Hard corners feel good. Take that exit ramp a few MPH faster than the recommended speed and feel the rubber bite (even on my rusty old rice-burner). Yeah… Make that final course turn in a hot sprint and put the finish line in sight. Sweet… And of course, roller coasters. Yes, hard corners feel good. And I took one this weekend. Very sweet, indeed.
Again, my body surprised me in what it can do and how it does it. Saturday morning, it was different. Just like that. Suddenly, my foot felt strong. Not like totally healed, but for the first time since The Big Slice five weeks ago, strong. And it hadn’t felt that way Friday night. Clearly, I turned a corner. And it was hard getting there. Call it a hard corner. And yes, it felt good.
I’ve been back in the leg armor, a.k.a. the air cast, for two weeks. Dr. Foot Doctor’s orders were to put progressively more weight on my beloved foot, starting at about 20%, and leading up to about 80%. OK, now, is that 20% of one leg’s worth, or two? And how does one measure said percentages? I made my best guestimate and went at it. And generally, it hurt. The air cast hurt. My toe hurt. The suture hurt. And it wasn’t pretty, either. A month later, still oozing (yum!). Since I’ve already shocked you with pictures of the surgery, pictures at this point are tame, so why not include them? It looked ugly enough to spur an email to Dr. Foot Doctor.
Side note: I love this guy. If your doctor doesn’t reply to email, find a new one. Many doctors don’t, and I can understand why, knowing the percentage of my day that is sucked up in reading, answering, and discarding the incoming barrage. But there’s nothing better to clarify instructions than to get them in writing, and there’s no easier way to get your doctor’s instructions in writing than with a quick email, written when it works for his schedule.
And so Dr. Foot Doctor replied with a very detailed email assuring me that no, it didn’t look infected, and no, those sharp pains weren’t a bad omen, just a sign that my body wasn’t thrilled with having stitches inside me (which a friend later confirmed, she having had the same thing a ways back), and most importantly, that things looked good because my toe wasn’t starting to stick up! Of course, since it was still taped, I didn’t really believe that, but I’ve since removed the tape and – whaddaya’ know? – still no Viagra toe! And while I’m still under orders not to curl my toes, I can definitely feel movement. Hey, this might actually work!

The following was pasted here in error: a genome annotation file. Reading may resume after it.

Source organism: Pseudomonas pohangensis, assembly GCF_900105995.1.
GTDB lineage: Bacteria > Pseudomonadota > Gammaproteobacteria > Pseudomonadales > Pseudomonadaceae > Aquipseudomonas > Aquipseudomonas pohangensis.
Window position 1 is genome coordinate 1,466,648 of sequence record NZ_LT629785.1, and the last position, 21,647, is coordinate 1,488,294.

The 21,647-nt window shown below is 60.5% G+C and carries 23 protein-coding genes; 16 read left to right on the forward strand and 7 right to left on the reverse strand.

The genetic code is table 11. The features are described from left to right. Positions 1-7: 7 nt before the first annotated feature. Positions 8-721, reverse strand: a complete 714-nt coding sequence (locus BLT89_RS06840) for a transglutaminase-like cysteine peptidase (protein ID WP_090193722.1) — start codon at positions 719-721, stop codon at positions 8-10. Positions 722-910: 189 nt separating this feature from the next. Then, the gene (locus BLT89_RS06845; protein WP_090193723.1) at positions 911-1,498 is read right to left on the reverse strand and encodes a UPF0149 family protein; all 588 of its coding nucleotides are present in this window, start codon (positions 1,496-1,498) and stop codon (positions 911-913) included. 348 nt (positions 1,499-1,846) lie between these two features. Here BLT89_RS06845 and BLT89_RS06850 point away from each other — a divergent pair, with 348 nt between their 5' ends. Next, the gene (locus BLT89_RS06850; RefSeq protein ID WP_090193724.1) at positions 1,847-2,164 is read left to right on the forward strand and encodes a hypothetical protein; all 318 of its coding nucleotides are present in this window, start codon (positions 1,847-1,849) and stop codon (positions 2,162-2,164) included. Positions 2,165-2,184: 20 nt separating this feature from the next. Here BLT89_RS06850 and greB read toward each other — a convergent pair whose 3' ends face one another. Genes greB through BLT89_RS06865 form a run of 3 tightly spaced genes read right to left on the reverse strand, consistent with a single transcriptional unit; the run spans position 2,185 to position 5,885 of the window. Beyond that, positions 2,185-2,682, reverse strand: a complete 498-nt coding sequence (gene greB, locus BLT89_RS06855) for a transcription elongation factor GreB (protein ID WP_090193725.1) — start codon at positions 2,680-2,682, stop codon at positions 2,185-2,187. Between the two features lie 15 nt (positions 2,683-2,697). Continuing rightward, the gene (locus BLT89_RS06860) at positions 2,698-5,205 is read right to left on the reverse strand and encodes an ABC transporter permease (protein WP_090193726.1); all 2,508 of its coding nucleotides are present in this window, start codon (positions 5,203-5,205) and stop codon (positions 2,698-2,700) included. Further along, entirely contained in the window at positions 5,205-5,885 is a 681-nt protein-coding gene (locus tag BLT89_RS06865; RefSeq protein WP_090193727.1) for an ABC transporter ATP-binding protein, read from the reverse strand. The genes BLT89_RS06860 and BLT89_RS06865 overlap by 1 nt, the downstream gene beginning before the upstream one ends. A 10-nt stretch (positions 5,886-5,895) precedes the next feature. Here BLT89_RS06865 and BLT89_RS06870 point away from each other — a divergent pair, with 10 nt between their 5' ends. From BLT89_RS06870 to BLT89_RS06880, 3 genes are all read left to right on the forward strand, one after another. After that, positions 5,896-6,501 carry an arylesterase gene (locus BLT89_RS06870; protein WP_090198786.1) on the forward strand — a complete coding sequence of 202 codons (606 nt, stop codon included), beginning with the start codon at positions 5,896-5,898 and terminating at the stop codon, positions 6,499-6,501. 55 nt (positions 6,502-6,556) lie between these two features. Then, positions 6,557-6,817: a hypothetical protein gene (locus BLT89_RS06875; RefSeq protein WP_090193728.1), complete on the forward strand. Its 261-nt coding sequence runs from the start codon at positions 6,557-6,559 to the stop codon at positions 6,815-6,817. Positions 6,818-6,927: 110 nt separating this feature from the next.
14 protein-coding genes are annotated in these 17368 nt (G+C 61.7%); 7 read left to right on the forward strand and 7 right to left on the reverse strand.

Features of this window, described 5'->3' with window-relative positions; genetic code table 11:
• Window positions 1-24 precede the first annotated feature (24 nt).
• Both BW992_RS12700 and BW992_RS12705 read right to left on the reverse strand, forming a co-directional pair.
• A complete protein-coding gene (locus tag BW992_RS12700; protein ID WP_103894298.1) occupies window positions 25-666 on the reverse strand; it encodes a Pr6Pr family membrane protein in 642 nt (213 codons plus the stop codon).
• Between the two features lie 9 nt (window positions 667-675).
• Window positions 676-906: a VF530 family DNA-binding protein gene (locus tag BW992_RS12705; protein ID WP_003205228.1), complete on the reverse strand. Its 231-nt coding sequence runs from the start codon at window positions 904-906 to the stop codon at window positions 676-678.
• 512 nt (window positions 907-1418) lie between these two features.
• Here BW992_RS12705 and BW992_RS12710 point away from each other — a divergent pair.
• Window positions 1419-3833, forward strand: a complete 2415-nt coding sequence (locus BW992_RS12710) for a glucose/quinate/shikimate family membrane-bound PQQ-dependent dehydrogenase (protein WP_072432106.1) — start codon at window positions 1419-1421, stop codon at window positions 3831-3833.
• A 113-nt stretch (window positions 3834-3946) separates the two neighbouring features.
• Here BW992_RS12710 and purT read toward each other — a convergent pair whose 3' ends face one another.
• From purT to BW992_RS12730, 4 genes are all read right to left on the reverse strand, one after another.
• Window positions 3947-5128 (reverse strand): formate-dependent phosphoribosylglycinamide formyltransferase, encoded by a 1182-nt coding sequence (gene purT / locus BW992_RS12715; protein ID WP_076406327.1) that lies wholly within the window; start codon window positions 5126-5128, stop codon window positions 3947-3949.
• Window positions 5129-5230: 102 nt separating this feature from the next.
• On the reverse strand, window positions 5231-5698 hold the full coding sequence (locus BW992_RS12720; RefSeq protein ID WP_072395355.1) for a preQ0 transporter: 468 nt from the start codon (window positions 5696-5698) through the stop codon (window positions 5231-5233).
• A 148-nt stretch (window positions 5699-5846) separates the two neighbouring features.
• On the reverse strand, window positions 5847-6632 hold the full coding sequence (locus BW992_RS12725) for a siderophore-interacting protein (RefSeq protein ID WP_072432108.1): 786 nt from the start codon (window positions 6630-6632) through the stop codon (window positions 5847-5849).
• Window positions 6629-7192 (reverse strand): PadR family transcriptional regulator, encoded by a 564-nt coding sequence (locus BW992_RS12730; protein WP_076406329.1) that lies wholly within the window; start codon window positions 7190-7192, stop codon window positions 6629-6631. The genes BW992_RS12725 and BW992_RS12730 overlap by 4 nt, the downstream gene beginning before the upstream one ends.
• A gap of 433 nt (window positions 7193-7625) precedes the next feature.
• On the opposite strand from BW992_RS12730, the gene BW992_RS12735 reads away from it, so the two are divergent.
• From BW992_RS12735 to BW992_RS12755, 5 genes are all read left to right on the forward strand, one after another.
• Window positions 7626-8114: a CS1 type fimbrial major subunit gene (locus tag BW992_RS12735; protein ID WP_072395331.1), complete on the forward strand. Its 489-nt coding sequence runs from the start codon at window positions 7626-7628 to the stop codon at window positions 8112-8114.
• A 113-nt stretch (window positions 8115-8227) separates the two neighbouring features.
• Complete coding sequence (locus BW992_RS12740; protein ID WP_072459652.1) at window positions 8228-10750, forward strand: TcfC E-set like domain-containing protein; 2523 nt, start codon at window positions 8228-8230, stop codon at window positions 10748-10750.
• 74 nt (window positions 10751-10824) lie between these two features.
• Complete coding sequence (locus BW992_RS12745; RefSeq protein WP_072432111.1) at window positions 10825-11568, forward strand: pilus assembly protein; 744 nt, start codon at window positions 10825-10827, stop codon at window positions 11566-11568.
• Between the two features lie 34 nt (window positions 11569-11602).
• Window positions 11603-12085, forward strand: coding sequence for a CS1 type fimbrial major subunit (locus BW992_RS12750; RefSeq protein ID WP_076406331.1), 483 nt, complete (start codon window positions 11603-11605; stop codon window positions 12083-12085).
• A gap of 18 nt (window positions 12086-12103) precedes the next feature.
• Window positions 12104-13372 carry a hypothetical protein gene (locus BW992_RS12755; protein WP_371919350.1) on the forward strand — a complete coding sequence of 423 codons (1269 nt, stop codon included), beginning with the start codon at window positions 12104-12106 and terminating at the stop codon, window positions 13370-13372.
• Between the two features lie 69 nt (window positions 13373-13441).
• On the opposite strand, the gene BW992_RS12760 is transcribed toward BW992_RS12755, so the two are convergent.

But, he cautioned, stay on the crutches till our next little get-together. And I wasn’t questioning that at the time. Until Saturday came, and I screeched around that corner. Woke up. Felt strong. Found that while I’m still supposed to use the crutches, (and by and large still do, doctor’s orders, after all), I really don’t need them for the first time in five weeks. Later that day I found myself downtown and felt like sprinting (on crutches and in the air cast, of course) down the street. Sunday I found myself standing up while playing in the church band, for the first time since November. It still hurts, and it’s still swollen, but less so. And it feels like a foot again.
The amazing thing is, it all seems so sudden. One day I really couldn’t. The next day I could. I feel like I’m around the corner. The home stretch is in sight. It’s still a long way off, but it’s in sight. Way cool.
Cute and Amusing Postscript: Life has continued to throw curve balls at me while debilitated. I think there’s a law against this, but nobody’s enforcing it. As if a massive historical-scale ice-storm coupled and a day-and-a-half power outage a mere week after surgery wasn’t enough, Mother Nature sent me a friend last week who took up residence in the ceiling over my office. I’d really rather deal with these things when mobile! Building a barricade to keep him out of the rest of the house, and subsequently climbing over it to reach the outside was not pretty while confined to leg armor and crutches. But I’m happy to say we captured little Theodore (so named by my daughter) and he is now living happily at one of my club’s favorite off-road running spots, a couple of towns away, safely distant from any memories of that warm dry spot over the furnace. Every time I run there, I promise I’ll look for you, buddy!